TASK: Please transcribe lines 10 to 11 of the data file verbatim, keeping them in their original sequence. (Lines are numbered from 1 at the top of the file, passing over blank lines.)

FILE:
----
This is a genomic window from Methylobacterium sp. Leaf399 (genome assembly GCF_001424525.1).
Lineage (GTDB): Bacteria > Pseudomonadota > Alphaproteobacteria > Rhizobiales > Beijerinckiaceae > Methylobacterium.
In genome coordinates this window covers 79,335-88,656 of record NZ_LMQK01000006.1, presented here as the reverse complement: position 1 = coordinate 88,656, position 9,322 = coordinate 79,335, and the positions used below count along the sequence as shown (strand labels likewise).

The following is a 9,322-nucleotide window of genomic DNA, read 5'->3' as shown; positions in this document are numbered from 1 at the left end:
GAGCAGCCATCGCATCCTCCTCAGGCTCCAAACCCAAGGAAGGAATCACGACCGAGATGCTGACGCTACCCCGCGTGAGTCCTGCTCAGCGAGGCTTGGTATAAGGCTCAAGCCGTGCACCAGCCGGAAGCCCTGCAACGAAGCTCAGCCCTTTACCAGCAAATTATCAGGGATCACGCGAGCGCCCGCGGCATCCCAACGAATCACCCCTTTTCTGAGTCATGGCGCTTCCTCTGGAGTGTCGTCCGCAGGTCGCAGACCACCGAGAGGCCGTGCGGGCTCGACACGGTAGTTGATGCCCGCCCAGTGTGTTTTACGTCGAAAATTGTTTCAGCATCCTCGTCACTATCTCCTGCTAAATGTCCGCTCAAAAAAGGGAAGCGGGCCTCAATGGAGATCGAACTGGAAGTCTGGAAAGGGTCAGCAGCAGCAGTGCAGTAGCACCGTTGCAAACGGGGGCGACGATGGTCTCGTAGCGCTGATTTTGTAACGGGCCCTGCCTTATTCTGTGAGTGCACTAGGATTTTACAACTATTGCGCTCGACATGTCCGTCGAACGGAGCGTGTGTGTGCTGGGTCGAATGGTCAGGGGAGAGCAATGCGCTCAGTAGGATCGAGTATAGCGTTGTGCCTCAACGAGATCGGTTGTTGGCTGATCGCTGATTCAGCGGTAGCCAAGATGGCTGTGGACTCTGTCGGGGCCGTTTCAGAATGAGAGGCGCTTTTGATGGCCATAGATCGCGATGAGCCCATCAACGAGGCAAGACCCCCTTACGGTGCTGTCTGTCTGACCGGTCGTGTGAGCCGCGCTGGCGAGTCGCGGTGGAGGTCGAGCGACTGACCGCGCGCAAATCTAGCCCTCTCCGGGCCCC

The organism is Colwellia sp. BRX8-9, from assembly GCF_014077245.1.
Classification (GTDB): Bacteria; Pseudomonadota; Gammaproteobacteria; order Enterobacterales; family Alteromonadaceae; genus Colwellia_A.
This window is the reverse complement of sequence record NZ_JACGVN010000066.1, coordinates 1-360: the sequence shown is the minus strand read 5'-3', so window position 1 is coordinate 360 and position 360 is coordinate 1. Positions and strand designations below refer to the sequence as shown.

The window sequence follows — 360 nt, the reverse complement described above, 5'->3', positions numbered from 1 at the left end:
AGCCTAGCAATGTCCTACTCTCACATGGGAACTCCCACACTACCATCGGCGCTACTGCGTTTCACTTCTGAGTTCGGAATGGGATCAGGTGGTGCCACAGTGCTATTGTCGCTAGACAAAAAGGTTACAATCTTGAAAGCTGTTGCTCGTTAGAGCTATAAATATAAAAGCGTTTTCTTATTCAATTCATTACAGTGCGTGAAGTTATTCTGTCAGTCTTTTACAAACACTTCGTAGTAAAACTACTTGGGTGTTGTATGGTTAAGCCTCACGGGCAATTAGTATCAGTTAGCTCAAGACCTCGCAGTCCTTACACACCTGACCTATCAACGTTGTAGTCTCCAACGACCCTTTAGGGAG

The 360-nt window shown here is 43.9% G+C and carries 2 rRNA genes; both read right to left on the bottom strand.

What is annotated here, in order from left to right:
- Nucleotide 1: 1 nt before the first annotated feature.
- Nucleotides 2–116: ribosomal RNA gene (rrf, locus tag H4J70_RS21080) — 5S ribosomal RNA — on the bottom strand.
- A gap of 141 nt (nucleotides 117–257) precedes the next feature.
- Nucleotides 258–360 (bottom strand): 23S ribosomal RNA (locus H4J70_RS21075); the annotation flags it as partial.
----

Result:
AGCCTAGCAATGTCCTACTCTCACATGGGAACTCCCACACTACCATCGGCGCTACTGCGTTTCACTTCTGAGTTCGGAATGGGATCAGGTGGTGCCACAGTGCTATTGTCGCTAGACAAAAAGGTTACAATCTTGAAAGCTGTTGCTCGTTAGAGCTATAAATATAAAAGCGTTTTCTTATTCAATTCATTACAGTGCGTGAAGTTATTCTGTCAGTCTTTTACAAACACTTCGTAGTAAAACTACTTGGGTGTTGTATGGTTAAGCCTCACGGGCAATTAGTATCAGTTAGCTCAAGACCTCGCAGTCCTTACACACCTGACCTATCAACGTTGTAGTCTCCAACGACCCTTTAGGGAG

The 360-nt window shown here is 43.9% G+C and carries 2 rRNA genes; both read right to left on the bottom strand.